The Family Law in Afghanistan is part of the Civil Law under the judiciary and legal system.
The Civil Law of Afghanistan, however, was endorsed 30 years ago in 13551 (1976) and to date no amendments have been made. The law has mainly been made with reference to Egyptian and French laws.
In general, the laws in Afghanistan derive from Islamic Sharia Law. Article 3 of the Constitution of Afghanistan of 1382 (2003)2 further emphasizes this: "In Afghanistan no law can be in contrary to the sacred religion of Islam and the values of this constitution".
In addition, based on its Constitution, Afghanistan is obliged to implement and respect its international commitments. As mentioned in Article 7 of the Constitution: "The state should abide by the UN Charter, international conventions that Afghanistan has signed, and the Universal Declaration of Human Rights".
Meanwhile, Article 54 of the constitution clarifies the obligation of the government to support and ensure the family's safety and eliminate those customary traditions contrary to Islam.
However the laws and articles of the Constitution mentioned above are perceived to be contradictory to each other in one way or another. At the very least there is some incompatibility and inconsistency in parts of one or more aspects. Some articles of the International Declaration of Human Rights are conflicting with the constitution or vice versa.
The Heinrich Böll Foundation/ HBF in partnership with the Afghanistan Independent Human Rights Commission/ AIHRC, conducted a roundtable titled "Comparative Analysis of Family Law in the context of Islam" between August 15 and 17, 2006 with the participation of experts on law from Bangladesh, Egypt, Malaysia and Pakistan. The objective of the round table was to examine the status of the Civil Law of Afghanistan within an international context and analyze impacts of this law on the lives of families and especially women in Afghanistan.
Opening the roundtable conference, Ahmad Fahim Hakim from the AIHRC discussed the importance of strengthening family relations, the role of customs and traditions within family relationships as well as issues such as domestic violence with their roots in male dominance and customary traditions.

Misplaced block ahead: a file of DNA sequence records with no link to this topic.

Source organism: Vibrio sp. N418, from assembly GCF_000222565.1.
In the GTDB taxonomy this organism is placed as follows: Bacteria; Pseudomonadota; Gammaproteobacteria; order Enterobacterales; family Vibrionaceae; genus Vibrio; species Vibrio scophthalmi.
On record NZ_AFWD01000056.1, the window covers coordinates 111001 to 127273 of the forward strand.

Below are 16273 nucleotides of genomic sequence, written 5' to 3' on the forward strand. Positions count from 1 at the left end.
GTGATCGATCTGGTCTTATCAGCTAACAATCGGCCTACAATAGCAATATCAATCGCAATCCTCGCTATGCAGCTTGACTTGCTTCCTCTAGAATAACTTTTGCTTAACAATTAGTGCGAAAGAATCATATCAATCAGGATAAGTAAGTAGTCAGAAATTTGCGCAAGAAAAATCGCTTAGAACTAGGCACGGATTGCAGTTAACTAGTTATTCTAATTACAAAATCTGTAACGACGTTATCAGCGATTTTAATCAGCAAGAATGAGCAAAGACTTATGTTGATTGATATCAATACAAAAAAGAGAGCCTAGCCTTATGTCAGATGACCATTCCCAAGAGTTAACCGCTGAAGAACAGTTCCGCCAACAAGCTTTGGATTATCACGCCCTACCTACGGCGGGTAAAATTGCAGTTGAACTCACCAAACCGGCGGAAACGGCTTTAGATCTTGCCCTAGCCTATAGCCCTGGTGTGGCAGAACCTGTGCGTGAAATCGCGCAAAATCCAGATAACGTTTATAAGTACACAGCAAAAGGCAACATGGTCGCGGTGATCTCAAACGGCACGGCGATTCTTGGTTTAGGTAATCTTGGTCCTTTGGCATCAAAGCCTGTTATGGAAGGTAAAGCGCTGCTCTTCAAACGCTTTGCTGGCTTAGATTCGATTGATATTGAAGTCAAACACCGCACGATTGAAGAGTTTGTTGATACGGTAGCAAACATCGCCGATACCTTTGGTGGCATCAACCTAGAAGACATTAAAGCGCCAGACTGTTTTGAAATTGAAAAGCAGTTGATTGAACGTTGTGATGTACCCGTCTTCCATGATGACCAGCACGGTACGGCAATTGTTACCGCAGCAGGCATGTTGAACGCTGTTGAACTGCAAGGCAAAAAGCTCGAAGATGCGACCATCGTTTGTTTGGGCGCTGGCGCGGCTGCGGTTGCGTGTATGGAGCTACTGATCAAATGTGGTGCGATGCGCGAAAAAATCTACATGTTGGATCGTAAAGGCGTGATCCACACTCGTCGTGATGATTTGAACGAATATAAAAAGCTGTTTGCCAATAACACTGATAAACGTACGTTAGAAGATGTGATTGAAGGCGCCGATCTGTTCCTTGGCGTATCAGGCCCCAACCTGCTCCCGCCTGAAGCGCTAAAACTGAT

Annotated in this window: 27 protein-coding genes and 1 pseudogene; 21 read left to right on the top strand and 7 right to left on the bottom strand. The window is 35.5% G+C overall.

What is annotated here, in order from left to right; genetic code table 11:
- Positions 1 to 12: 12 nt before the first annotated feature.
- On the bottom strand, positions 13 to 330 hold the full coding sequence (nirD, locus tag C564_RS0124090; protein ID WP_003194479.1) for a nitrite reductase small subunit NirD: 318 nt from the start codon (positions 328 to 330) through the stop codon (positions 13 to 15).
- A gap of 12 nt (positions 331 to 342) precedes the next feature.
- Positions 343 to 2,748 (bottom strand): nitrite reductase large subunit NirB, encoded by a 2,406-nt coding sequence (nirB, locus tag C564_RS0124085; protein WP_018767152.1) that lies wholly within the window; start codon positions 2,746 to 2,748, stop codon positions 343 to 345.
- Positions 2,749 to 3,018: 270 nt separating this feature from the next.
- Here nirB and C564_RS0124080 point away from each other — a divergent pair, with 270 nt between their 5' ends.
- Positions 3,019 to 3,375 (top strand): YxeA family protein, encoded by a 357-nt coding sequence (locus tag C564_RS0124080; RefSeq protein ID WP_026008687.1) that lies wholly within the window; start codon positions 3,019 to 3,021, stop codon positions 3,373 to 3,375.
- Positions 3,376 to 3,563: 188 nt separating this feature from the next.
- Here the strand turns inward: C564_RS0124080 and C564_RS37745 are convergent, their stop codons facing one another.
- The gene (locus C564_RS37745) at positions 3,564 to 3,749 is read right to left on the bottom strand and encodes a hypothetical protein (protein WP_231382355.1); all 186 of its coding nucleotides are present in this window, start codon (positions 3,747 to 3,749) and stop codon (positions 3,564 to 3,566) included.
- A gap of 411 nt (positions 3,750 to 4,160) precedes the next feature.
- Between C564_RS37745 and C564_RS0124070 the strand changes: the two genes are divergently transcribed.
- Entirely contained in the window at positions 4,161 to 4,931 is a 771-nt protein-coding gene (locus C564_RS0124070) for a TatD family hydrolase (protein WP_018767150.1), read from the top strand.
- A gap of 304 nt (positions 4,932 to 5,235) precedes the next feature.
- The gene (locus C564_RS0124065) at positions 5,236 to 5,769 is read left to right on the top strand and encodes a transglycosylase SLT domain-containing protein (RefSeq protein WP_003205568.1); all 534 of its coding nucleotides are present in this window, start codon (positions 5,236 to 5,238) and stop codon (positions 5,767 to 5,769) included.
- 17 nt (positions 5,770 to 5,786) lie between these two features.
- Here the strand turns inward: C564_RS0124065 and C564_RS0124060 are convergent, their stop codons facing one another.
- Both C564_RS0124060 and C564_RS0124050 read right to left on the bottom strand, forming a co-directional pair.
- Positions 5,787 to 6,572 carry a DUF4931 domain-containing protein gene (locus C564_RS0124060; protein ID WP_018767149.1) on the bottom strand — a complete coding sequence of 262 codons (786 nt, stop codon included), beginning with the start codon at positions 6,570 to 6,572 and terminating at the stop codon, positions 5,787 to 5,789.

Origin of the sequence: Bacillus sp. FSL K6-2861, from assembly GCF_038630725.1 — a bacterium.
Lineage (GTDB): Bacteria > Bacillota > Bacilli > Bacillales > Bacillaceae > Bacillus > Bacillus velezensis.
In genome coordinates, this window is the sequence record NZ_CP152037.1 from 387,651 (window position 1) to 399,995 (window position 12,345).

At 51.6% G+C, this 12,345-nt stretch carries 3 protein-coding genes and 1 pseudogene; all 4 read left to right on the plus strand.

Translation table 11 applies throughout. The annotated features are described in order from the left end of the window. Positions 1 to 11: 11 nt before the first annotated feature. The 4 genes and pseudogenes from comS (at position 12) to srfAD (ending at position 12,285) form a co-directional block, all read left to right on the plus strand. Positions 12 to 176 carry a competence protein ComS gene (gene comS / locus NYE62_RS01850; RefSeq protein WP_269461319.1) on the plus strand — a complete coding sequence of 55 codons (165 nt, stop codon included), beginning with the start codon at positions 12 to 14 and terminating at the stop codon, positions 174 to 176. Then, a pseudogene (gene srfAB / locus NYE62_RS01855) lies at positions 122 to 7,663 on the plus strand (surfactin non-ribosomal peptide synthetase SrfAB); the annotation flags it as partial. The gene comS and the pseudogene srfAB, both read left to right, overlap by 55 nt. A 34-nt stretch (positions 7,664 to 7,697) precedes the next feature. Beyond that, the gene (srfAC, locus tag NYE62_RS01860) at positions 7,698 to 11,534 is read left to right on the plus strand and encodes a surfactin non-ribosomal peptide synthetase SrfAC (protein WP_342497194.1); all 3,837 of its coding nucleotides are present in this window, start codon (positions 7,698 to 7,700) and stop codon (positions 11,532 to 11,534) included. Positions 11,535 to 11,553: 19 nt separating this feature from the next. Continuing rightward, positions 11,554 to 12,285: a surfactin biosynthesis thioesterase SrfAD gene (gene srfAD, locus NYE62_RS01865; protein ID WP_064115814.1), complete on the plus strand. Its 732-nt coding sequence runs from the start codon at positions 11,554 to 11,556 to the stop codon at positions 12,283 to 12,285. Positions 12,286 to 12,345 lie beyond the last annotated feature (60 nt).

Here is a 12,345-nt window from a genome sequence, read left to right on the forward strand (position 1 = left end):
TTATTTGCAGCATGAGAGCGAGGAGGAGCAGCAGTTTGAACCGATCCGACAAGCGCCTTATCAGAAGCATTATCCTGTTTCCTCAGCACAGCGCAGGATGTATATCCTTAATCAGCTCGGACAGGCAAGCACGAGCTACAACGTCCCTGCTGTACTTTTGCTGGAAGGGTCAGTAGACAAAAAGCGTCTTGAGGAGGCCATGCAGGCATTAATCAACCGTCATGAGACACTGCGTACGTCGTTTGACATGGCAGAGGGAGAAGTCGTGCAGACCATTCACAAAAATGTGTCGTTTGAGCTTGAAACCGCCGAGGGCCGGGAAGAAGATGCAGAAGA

The deputy speaker of the National Assembly of Afghanistan, Ms. Fauzia Kofi discussed the importance of legislative institutions such as the parliament in the process of legal reforms. She also raised the need for supplementary laws which can avoid misuse of existing provisions and set preventive measures.
Mr. Bahauddin Baha, member of the Supreme Court of Afghanistan, in his opening remarks spoke about gaps in Afghan civil laws and mentioned that it is not only important to focus on reforming laws. Rather there is a need to ensure that existing laws are being implemented sufficiently. He also discussed the difference between permission and obligation with some examples. Baha described conditions under which polygamy can be practiced that are far from what is seen in the reality of current society. ‘Women’s access to the legal system is also crucial for reforming the laws.’ Baha said.
The following document is an analysis of the roundtable recommendations. It suggests initial steps that should be taken in the future for better implementation of laws and towards a process of reforming civil law in Afghanistan.